- Neuroimaging studies are not mere snapshots of brain activity, but involve multiple images obtained over time and interpreted by researchers. Their meaning turns on sophisticated interpretational techniques, and translating the results from the artificial conditions of the laboratory to situations in the real world relevant to the law is problematic and imprecise. Admissibility of neuroscience evidence in the courtroom raises questions about both the reliability of the studies and their relevance.
All of these issues – and many more – demonstrate the need for caution. Courts should not just jump on the neuroscience bandwagon because it is the next exciting thing. A reasoned incremental approach is best.
I suggest that one way to begin the process of incorporating neuroscience into tort doctrine is to reexamine rules of tort law that have little basis in fact but are founded on outdated and generally unsupported policy judgments. One such example appears in the negligence rule disallowing an adult with a mental disability from submitting evidence of the mental condition in determining whether the person acted negligently. In contrast, an adult with a physical disability may present evidence of the physical condition. One policy underlying the rule is to prevent persons from feigning mental illness to avoid liability. The rule has become entrenched in tort law. In Williams v. Hays, 38 N.E. 449, 450 (N.Y. 1894), the New York Court of Appeals held that “[t]he general rule is that an insane person is just as responsible for his torts as a sane person.” The Restatement (Third) of Torts: Liability for Physical and Emotion Harm § 11 & cmt. e (2010) reaffirmed this rule and the policies underlying it. Although the ALI recognized that this rule may be flawed because of the known organic bases of many mental conditions, it continued to embrace the rule for reasons of administrative efficiency.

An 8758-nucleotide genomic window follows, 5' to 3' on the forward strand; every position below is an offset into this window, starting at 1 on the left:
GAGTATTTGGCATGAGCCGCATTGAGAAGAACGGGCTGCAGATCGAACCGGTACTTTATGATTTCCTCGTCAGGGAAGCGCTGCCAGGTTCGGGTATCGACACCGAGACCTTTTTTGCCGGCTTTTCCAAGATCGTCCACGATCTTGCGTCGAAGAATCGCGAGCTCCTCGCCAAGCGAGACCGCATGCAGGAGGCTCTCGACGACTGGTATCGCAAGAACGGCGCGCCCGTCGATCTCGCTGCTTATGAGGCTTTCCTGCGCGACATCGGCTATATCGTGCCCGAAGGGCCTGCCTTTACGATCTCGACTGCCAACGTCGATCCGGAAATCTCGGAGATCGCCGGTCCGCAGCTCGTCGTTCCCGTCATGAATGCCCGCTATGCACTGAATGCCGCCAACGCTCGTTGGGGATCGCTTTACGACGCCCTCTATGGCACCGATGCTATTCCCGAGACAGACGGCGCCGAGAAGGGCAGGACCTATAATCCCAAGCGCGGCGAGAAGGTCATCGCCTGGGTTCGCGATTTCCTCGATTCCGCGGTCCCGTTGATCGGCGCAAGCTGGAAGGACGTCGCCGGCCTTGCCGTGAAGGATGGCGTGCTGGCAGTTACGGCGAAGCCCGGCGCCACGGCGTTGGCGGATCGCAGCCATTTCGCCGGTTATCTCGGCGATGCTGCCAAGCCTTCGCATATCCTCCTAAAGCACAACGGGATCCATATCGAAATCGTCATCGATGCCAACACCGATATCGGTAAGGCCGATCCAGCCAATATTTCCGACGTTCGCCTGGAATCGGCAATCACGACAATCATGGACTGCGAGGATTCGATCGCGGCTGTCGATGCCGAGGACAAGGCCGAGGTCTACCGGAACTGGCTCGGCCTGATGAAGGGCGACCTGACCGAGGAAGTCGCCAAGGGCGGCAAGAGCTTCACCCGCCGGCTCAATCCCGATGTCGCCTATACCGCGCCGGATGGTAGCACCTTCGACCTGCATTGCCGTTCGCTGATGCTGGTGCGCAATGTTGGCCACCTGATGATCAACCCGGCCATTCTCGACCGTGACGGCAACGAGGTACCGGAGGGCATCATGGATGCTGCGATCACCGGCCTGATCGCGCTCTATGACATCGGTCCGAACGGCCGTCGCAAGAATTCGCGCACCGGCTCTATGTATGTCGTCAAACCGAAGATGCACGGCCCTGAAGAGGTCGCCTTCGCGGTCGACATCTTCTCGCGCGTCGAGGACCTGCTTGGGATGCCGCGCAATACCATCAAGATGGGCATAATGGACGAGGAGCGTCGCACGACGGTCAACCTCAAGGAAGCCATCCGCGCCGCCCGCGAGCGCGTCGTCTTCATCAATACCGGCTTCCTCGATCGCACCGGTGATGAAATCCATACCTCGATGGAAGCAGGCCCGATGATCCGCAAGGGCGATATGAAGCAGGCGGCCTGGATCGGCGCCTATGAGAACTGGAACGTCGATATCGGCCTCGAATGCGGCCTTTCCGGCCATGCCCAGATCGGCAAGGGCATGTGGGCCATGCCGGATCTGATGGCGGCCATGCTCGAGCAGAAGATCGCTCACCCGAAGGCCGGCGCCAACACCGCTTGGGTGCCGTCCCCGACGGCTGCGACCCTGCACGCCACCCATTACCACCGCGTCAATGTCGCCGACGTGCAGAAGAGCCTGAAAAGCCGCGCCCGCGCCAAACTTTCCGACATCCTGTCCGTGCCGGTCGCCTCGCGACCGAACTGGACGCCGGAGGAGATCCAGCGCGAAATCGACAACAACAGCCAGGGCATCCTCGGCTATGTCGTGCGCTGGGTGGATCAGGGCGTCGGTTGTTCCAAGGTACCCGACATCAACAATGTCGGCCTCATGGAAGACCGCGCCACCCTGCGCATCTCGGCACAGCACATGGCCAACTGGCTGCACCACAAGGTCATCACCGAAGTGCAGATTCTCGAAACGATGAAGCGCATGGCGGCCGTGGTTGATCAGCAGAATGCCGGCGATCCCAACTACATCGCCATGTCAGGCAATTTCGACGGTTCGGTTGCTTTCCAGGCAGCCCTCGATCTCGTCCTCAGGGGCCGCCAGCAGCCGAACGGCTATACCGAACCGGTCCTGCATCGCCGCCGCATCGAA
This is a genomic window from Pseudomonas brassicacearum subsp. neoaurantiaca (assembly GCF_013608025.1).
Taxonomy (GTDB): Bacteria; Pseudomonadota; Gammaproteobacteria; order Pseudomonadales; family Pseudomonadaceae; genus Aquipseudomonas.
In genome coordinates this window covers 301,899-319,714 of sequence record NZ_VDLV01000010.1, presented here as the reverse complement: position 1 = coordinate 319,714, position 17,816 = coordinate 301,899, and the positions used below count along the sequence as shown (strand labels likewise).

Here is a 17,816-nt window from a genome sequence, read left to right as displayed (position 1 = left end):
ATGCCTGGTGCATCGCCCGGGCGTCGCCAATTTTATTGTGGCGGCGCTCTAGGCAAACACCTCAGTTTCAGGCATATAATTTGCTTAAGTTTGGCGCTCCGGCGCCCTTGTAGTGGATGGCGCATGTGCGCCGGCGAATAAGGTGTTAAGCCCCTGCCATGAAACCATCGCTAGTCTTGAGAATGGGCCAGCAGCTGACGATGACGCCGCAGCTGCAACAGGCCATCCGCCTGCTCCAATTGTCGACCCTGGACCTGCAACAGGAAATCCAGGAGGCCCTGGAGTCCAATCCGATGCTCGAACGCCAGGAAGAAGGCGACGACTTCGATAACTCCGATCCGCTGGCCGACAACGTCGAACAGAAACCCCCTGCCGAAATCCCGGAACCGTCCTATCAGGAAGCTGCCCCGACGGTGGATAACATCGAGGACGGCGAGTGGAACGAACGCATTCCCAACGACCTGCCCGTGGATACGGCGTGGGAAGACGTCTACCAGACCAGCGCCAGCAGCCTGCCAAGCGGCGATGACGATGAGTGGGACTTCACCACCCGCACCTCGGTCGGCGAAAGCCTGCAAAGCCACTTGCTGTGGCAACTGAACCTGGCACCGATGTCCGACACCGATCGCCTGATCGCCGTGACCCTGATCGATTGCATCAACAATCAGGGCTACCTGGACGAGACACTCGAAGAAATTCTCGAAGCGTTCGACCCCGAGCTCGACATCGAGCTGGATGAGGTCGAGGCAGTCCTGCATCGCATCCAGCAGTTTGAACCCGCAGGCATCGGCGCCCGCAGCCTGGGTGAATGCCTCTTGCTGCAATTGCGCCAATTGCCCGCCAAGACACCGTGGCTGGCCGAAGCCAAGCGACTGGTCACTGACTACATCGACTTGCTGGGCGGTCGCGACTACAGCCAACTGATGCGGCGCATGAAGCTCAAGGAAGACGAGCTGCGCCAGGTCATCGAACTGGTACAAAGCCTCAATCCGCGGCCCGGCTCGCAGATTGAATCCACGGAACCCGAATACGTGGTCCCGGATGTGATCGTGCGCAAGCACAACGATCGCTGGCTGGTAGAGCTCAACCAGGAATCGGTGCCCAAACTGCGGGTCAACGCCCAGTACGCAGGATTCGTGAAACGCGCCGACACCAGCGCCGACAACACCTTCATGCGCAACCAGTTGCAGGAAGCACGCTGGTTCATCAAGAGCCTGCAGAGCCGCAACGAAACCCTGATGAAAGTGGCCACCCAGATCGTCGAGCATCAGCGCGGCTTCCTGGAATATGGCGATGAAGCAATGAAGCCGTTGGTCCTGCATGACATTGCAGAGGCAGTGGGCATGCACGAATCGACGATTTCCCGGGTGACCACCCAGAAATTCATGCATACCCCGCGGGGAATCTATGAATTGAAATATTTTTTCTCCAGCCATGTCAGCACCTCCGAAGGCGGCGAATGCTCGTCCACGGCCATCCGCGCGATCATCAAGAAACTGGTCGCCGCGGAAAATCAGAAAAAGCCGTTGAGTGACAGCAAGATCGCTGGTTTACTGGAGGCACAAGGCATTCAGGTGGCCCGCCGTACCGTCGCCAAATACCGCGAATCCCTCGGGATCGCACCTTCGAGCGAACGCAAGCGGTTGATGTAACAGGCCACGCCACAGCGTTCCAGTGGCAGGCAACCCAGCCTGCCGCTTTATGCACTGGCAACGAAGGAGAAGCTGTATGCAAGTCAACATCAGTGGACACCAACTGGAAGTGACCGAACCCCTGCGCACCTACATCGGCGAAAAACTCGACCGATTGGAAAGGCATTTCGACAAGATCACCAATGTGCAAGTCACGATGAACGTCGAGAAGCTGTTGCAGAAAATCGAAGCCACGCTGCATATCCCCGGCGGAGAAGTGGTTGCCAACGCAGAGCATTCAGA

The mental disabilities rule in negligence law may be a logical place to begin a reasoned discourse about the role neuroscience can play in reforming tort doctrine. Accurate diagnosis of mental conditions through neuroimaging, combined with a science-based understanding of the behavioral patterns that accompany such conditions, support the argument that the rule is no longer tenable in tort law. The law has much to gain from what neuroscience has to offer, and with appropriate caution neuroscience has the potential for playing a key role in transforming many aspects of tort doctrine.
* The Americans with Disabilities Act (ADA) defines “disability” as “a physical or mental impairment that substantially limits one or more major life activities of such individual.” 42 U.S.C.A. § 12102(1)(A) (2014).
Jean Eggen has written generally on the subject of the role of neuroscience in reforming tort doctrine at
She has also written more specifically on how neuroscience can reform the mental disabilities rule in negligence law, available in prepublication draft, with permission of Indiana Health Law Review, here.
A useful basic introduction to neuroimaging for lawyers is: